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3 Critical Components of Smart Financial Planning

Author: Tom Hoblitzell | | May 27, 2020

Recent world events have roiled the global economy, sending businesses of all sizes and industries looking for safe harbor. No one can say for sure what the rest of 2020 holds, but there is widespread concern that may be more storms on the horizon.

For this reason, planning is more important than ever. In this blog post, we’ll cover the 3 critical components for smarter financial planning so you can be prepared for what’s ahead.

1. Integrate planning tools and technologies

In the past, technology was subordinate to the task of financial planning. Yet the roles are now reversed: technological developments such as BI and automation are now drivers of the financial planning process, taking it in new directions that were previously impossible. Choosing the right BI tools – and getting your team out of spreadsheets and .CSV files – will enable you to leverage new planning methods and ideas.

For example, by crunching massive amounts of point-of-sale data, cutting-edge BI tools can identify discrepancies between supply and demand at the SKU level. Automated data integration pipelines can funnel this data directly from inventory management to ERP systems and procurement databases. BI tools can also generate data visualizations that provide instant insights to non-technical managers, executives, and board members.

Integrating the right planning tools and technologies into your strategic planning will help you make smarter, easier, data-driven decisions when charting a course through choppy waters.

2. Use the right planning processes and techniques

With the business landscape constantly evolving, the current economic climate favors companies that are quick to make adjustments for various risk profiles. Unfortunately, not every organization is able to be so light on its feet. According to an IDC survey, for example, 75 percent of respondents believe that the lack of real-time data analytics has inhibited their business opportunities.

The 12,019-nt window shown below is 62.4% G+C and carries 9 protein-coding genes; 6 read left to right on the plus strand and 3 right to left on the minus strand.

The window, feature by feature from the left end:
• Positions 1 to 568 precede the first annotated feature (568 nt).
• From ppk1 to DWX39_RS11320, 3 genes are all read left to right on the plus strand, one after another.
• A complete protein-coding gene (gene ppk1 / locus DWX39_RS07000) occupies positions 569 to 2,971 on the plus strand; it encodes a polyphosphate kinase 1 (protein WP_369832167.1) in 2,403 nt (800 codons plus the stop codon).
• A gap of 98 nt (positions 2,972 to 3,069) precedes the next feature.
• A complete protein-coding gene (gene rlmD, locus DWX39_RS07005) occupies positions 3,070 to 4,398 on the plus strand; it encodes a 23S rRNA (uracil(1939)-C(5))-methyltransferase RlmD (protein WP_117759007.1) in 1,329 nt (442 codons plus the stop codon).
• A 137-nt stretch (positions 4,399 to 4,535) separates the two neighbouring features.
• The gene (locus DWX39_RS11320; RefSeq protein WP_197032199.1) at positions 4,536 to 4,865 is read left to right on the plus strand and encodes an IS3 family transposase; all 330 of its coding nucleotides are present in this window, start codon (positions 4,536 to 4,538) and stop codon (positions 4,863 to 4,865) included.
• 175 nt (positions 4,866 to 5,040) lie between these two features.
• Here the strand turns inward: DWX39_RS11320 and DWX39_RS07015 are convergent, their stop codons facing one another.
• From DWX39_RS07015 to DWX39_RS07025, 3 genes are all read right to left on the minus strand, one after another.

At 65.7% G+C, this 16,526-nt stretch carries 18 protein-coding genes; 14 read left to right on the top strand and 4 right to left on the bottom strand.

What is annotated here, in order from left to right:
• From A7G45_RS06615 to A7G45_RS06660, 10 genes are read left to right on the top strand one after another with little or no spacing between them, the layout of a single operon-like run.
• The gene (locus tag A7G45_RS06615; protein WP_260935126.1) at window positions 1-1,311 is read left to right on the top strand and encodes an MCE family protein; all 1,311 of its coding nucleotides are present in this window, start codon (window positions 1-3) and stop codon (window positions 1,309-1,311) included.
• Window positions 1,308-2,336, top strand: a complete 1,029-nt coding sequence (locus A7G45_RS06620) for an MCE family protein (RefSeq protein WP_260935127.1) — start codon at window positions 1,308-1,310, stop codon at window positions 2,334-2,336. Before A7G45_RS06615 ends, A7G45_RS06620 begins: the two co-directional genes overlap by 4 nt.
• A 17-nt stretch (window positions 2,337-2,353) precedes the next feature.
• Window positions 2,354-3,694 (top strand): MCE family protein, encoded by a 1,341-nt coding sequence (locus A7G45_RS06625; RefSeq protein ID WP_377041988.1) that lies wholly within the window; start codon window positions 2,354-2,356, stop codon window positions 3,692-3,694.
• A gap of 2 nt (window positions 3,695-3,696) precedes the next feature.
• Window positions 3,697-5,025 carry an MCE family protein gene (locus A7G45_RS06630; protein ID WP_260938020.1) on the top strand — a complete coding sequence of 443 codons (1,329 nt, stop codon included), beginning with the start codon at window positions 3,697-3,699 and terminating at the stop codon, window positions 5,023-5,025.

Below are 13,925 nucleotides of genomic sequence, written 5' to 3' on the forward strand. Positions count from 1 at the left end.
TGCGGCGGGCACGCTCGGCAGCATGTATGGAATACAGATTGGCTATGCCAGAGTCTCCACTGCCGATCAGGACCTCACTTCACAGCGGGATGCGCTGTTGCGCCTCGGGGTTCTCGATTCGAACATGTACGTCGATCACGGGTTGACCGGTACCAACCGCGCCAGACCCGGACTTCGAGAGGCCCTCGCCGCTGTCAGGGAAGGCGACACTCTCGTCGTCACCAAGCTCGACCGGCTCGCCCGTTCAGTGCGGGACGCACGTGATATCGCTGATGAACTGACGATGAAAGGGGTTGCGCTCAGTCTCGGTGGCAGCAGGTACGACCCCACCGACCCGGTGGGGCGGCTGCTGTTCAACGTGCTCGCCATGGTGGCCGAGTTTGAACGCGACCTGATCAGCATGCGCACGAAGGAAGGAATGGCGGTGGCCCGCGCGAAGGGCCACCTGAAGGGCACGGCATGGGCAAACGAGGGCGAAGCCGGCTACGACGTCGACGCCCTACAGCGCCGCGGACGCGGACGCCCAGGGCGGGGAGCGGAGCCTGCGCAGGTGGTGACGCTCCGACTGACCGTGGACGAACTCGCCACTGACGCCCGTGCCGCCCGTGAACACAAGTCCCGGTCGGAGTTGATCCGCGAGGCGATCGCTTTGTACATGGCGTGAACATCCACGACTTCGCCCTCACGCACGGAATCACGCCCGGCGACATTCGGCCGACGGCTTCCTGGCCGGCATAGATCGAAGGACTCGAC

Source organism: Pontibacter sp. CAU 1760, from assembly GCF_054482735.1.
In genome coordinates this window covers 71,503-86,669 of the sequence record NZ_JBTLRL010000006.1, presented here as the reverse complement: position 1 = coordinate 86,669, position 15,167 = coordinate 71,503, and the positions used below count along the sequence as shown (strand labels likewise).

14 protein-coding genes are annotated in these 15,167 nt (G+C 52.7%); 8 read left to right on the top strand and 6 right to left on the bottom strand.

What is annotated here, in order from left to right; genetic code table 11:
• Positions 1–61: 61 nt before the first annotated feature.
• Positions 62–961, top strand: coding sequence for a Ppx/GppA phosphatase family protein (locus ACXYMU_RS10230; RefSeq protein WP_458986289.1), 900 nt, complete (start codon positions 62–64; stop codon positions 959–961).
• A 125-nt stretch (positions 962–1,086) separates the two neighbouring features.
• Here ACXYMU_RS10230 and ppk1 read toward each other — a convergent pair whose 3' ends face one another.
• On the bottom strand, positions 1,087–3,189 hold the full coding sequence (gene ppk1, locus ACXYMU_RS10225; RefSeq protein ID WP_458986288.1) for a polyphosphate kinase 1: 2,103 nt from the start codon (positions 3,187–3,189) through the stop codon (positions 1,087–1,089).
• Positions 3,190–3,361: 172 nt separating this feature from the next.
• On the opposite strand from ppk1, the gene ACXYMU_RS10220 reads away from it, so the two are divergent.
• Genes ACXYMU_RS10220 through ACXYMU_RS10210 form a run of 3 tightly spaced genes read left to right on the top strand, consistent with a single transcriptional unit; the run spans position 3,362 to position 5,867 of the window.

The good news is that there’s an active interest in improving financial planning among many organizations. Almost three-quarters of financial executives say that they’re currently engaged in improving their FP&A processes.

Fine-tuning your EPM software, moving to the cloud, and shortening your financial close & consolidation cycles are some of the most valuable ways to improve your financial planning processes. Learning how to use the right planning techniques is also worth its weight in gold.

3. Align plans with strategy

Organizations have increasingly discovered that the once-a-year model of annual planning is too slow and infrequent to be effective. All too often, quarterly earnings reports are focused on explaining the outcomes of poor decision-making, revealing the leadership team’s lack of foresight and inability to deal with risk and change.

Kenneth A. Merchant, chair at the USC Leventhal School of Accounting, gives the following advice:

“Stop using annual budgets for strategic planning. Many important business decisions should be based on a realistic business plan. But the traditional annual budget quickly becomes obsolete. Some planning assumptions in such budgets inevitably turn out to be wrong. Managers need to update their plans whenever something happens to change their business unit’s prospects in a material way.”

Forward-thinking companies are looking to align their financial planning with their broader business strategy. What’s more, this vision needs to be effectively communicated both internally and externally—for example, by generating clear, insightful financial reports on demand.

These critical components are a great start in your preparations for what 2020 and 2021 holds. For more financial planning strategies and techniques, download our white paper, “Smart Financial Planning in a Stormy Economy.”

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